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Iranian Missile Capacity Remains Expected for Next Year: U.S. Commander

By Diane Barnes

Global Security Newswire

Iranian Shahab 2 and Shahab 3 ballistic missiles stand on display near a portrait of Iranian supreme leader Ayatollah Ali Khamenei in 2008. The head of U.S. Strategic Command on Thursday said Iran may still be capable of fielding a missile that could hit the United States by 2015. Iranian Shahab 2 and Shahab 3 ballistic missiles stand on display near a portrait of Iranian supreme leader Ayatollah Ali Khamenei in 2008. The head of U.S. Strategic Command on Thursday said Iran may still be capable of fielding a missile that could hit the United States by 2015. (Atta Kenare/AFP/Getty Images)

Iran is still believed capable of fielding a long-range ballistic missile that could hit the United States by next year.

"The prediction or the assessment of 2015 remains, from my understanding," the top U.S. nuclear-combat commander said at a Senate Armed Services Committee hearing on Thursday.

Strategic Command head Navy Adm. Cecil Haney said the current estimate tracks with what the top U.S. intelligence official, retired Air Force Lt. Gen. James Clapper, said last year.

However, Haney this week declined to publicly elaborate on the potential threat in response to questions from Senator Kelly Ayotte (R-N.H.), noting that details remain classified.

In an analysis last year, the Defense Department said Iran would require assistance from nations such as China, North Korea or Russia, if Tehran is to meet that estimated date for flight-testing.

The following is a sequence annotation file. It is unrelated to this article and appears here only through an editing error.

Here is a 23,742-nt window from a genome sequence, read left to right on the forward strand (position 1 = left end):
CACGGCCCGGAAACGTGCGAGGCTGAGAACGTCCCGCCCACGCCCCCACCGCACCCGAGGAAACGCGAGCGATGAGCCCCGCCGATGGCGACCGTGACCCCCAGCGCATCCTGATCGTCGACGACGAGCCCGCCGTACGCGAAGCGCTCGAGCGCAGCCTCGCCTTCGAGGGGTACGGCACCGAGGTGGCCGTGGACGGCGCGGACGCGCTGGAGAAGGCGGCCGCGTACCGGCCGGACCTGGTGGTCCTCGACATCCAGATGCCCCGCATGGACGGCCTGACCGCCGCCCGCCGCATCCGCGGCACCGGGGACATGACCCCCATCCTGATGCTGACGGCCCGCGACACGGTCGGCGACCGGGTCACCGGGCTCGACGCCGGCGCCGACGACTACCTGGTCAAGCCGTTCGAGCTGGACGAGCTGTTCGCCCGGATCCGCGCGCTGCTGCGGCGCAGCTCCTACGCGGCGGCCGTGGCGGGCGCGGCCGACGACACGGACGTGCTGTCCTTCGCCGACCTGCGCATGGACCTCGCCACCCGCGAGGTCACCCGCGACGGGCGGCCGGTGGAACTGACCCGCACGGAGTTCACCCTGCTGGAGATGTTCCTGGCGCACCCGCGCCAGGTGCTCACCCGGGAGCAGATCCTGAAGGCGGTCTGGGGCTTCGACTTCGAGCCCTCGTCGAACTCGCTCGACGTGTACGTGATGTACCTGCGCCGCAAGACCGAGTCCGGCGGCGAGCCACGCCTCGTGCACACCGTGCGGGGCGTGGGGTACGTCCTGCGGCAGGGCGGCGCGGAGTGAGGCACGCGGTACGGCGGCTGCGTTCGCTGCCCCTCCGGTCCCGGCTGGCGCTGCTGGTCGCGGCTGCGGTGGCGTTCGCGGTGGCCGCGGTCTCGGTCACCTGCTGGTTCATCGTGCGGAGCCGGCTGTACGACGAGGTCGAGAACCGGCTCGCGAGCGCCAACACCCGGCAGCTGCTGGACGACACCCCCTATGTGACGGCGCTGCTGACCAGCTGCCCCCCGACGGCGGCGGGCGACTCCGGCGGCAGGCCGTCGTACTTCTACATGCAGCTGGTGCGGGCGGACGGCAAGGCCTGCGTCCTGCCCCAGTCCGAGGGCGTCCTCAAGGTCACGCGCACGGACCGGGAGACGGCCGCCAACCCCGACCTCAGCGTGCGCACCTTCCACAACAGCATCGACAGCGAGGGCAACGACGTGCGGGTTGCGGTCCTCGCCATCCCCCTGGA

The strategic commander's comment came a week after the United States and five other countries concluded their first round of talks with Iran on potentially lifting international sanctions against the Middle Eastern nation in return for long-term restrictions on its nuclear activities. Despite agreeing on an agenda for future negotiations, Washington and Tehran appeared to remain at odds over whether new discussions could examine the possibility of limiting Iran's ballistic-missile operations.

In response to Ayotte's questions, Haney said a proposed East Coast missile-defense site would provide "additional capability" against any Iranian intercontinental ballistic missile threat. However, he added that technical problems with the Ground-based Midcourse Interceptor must still be addressed, as the possible new defensive site would rely on this technology.

"We have to invest in priorities [in] order to work to get our sensing and discrimination right, as well as getting our kill vehicle also performing to spec," he said.

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